Wednesday, 21 October 2015
Children First Bill 2014: Report and Final Stages
I welcome the Minister and his senior staff to the Chamber today. I congratulate Senator van Turnhout on this amendment which I fully support instinctively as a parent and grandparent myself. Without the support of the Minister, this would not have been possible. I admire the work and research the Senator has put into it. As deputy leader of the Irish delegation to the Council of Europe, I am especially pleased to be associated with it because it would have been to the forefront of the council’s agenda.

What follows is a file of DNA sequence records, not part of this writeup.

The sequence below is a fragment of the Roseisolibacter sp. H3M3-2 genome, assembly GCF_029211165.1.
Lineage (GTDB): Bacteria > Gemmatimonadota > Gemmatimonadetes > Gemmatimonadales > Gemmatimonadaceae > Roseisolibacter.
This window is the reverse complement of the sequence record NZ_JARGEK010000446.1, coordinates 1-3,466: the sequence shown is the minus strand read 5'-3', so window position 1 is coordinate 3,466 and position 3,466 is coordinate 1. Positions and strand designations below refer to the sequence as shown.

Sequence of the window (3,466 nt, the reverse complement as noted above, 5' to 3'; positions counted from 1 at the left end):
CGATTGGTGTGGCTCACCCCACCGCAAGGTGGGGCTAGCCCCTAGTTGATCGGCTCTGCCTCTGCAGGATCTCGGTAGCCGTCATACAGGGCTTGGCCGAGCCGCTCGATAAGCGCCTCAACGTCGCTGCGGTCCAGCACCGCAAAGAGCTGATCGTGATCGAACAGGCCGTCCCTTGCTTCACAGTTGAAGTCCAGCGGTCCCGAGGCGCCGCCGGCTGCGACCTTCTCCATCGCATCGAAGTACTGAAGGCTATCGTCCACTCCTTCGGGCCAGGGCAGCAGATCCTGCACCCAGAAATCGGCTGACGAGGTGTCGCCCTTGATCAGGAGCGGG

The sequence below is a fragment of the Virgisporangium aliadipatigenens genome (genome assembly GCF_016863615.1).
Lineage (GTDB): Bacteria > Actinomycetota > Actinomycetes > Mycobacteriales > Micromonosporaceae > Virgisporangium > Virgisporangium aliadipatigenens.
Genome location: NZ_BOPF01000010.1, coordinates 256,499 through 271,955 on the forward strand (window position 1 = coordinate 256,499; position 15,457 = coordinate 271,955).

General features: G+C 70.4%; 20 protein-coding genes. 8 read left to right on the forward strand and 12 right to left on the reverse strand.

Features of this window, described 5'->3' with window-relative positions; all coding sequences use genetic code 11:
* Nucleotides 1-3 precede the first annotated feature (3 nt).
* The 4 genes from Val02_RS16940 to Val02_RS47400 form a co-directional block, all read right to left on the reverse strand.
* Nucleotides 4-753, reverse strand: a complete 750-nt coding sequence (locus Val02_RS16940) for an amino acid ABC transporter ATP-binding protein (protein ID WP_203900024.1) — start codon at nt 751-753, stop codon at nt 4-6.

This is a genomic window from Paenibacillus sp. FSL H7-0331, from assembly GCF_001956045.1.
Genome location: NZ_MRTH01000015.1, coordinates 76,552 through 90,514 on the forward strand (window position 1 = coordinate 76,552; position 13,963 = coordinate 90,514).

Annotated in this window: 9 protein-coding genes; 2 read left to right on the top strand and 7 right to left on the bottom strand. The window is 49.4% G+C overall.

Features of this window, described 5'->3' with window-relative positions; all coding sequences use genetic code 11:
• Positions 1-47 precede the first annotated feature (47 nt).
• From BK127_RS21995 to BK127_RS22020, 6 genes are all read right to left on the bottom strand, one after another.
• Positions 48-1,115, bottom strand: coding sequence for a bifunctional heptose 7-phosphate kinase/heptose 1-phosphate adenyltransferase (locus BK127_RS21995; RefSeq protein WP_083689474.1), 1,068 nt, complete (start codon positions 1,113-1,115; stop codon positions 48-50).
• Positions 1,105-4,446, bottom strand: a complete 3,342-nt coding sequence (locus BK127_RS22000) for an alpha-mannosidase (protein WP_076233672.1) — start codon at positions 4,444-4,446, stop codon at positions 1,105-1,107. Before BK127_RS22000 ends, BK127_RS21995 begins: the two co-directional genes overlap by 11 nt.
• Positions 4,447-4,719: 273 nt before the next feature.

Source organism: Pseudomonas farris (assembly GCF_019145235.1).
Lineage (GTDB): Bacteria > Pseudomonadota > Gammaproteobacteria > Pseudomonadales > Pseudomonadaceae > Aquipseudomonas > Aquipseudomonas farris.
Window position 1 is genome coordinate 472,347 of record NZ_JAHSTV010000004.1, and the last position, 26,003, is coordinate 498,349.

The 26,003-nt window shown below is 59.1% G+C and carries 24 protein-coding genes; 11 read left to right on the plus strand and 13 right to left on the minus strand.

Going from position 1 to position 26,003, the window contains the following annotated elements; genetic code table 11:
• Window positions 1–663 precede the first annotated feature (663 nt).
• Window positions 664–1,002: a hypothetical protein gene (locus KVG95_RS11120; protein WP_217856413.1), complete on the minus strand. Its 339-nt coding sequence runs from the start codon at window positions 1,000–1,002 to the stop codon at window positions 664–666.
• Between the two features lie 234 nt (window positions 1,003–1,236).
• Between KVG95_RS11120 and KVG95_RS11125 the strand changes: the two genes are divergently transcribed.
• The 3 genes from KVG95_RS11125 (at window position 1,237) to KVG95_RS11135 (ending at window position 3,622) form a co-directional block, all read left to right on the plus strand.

Giving leadership to our neighbouring countries is an interesting development.On foot of the work done by Senator van Turnhout and in light of the support she received, the fact that it is permitted in those jurisdictions will put pressure on their legislatures to consider the situation. What is happening here certainly proves a point. If there were no Seanad, this amendment would not have been included because nobody in the Lower House sought to move it. No Deputy decided to pursue it in the manner in which Senator van Turnhout has done. Had this House been abolished, the amendment would never have been moved. There would have been no amendment and the current position would have continued to obtain. The latter is a worthwhile point and the people recognised. The Minister is following in the footsteps of his late colleague from north Dublin, John Boland, who brought about the abolition of corporal punishment in schools. This was a major innovation, particularly as all Members, including the Minister, will recall being in school and the fear and terror we experienced. I attended a Christian Brothers school and I have a great deal of respect for that order. I will never attack the Christian Brothers because they gave me a good start in life. I refer, in particular, to Brother O'Dwyer, who gave me great support at school and who I have always regarded highly. Nevertheless, the Christian Brothers had leather straps made which allowed members of the order to inflict maximum torture on pupils. I recall the fear of getting "six of the best", as it was called, and seeing teachers standing on their tiptoes in order to inflict the maximum pain. That has stayed in my memory. This fear was not just for myself because I was not punished that much although, like every child in the class, I was given six of the best at some stage. I wish to recognise the name of John Boland in the Chamber today. Mr. Boland was a former colleague of the Minister in north Dublin and I presume he knew him well. John Boland was the Minister who brought about the abolition of corporal punishment at a time when there was a lot of resistance to the proposal. Looking back, was it not right that it was abolished?